Son of the MiddleHamlin Garland was hugely popular writer and speaker of the early 1900’s, although today you would be hard pressed to find anyone who has heard of him.   He was born in 1860, and wrote in the ‘realism’ school of fiction, depicting the difficult lives of the forward-moving pioneers, especially the lives of women.

His most popular books were his autobiography, A Son of the Middle Border , written in 1917 at the age of 57,  followed by A Daughter of the Middle Border, written in 1921 and which won a Pulitzer Prize.

He was always outspoken about issues of politics, the pioneering life, and Henry George’ single tax movement.  In his later life, he became interested in psychic phenomenon and in his final  work, The Mystery of the Buried Crosses ,he tried to justify the veracity of mediumship.

His father, newly home to their Wisconsin farm from the Civil War, has the soul of an explorer and pioneer, and is not content to work his farm, but wants to go further afield as the ‘middle border’ moved westward, out of the green farming country to the plains, and further to the arid regions.

Garland says:

My boyhood was  spent in the midst of a charming landscape and during a certain heroic era of western settlement.   The men and women of that far time loom large i my thinking for they possessed not only the spirit of adventurers but the courage of warriors.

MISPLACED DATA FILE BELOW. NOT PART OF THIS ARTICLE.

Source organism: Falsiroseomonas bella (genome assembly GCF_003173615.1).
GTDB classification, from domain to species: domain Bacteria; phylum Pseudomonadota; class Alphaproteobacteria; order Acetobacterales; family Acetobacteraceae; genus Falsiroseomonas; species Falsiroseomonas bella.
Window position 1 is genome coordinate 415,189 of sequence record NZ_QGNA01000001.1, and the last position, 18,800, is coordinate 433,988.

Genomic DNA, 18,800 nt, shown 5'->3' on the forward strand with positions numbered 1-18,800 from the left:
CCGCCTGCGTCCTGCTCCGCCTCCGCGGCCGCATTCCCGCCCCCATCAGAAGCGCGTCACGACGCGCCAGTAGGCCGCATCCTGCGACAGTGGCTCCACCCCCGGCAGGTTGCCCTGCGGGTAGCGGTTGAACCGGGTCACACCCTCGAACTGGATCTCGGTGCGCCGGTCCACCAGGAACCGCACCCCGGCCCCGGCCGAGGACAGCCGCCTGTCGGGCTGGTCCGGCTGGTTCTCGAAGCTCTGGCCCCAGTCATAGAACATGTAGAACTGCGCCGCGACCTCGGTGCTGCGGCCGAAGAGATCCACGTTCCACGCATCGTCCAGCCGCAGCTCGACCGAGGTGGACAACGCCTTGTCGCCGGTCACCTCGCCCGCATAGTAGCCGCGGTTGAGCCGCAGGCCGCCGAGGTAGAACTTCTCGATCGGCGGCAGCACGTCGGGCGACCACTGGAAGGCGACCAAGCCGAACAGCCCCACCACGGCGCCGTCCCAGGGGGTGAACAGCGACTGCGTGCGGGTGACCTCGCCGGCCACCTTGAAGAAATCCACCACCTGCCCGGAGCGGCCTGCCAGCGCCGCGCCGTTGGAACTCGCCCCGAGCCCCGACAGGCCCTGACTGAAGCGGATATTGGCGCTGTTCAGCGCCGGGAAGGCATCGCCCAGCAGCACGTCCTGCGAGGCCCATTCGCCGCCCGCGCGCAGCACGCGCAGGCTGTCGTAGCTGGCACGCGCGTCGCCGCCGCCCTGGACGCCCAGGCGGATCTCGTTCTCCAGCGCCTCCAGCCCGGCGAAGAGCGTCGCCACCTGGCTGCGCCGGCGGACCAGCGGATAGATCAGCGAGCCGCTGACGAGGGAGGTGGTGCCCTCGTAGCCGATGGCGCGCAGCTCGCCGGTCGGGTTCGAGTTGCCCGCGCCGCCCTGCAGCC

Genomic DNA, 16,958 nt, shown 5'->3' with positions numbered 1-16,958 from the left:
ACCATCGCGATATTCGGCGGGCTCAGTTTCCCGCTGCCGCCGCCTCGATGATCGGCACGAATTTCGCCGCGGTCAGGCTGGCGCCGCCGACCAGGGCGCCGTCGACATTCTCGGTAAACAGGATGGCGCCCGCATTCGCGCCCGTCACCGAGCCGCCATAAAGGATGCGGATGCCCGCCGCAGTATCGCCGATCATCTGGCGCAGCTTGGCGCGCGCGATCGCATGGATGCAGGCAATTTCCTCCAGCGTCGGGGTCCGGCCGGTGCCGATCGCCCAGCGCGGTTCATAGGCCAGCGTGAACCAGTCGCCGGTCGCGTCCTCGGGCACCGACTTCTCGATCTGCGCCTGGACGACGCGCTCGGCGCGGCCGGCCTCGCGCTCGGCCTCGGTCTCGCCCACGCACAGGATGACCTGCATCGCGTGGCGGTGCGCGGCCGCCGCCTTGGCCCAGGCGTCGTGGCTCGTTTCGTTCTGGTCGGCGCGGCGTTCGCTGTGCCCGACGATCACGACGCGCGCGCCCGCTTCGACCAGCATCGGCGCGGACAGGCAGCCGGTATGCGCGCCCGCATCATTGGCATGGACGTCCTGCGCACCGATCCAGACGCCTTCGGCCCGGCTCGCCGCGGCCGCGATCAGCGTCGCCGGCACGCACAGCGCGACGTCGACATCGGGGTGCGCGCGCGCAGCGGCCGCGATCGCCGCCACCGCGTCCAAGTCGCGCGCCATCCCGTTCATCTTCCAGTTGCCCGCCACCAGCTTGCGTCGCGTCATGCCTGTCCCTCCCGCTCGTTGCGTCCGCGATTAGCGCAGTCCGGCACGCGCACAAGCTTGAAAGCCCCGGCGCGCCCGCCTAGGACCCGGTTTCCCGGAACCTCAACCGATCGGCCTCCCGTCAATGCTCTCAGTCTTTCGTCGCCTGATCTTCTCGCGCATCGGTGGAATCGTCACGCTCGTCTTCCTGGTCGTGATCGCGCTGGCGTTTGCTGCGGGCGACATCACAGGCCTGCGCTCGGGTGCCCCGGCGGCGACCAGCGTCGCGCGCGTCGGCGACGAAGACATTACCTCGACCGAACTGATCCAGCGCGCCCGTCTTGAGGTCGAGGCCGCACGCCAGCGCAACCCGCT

His story is not only the story of his life but the chronicle of the era of settlement between 1840 and 1914.

It is a beautifully written account of the difficulties of his boyhood and of farm life, which in his later years he refuses to prettify in poetic phrases.  It was tough, harsh, and especially hard on the women.  He lived through the era of the ‘prairie schooner’ to the coming of the railroads and the car.  He saw it as a time of the breakup of the family,

I now perceived the mournful side of American ‘enterprise’.  Sons were desertig their work-worn fathers, daughters were forgetting their tired mothers.  Families were everywhere breaking up.  Ambitious young men and unsuccessful old men were in restless motion, spreading, swarming, dragging their reluctant women and their helpless and wondering children into unfamiliar hardships.  At times I visioned the Middle border as a colony of ants — which was an injustice to the ants, for ants have a reason for their apparently futile and aimless striving.

Can any other country on earth surpass the United States in the ruthless broadcast dispersion of its families?

A wonderful story of farming, migration, and of a country that is growing up.



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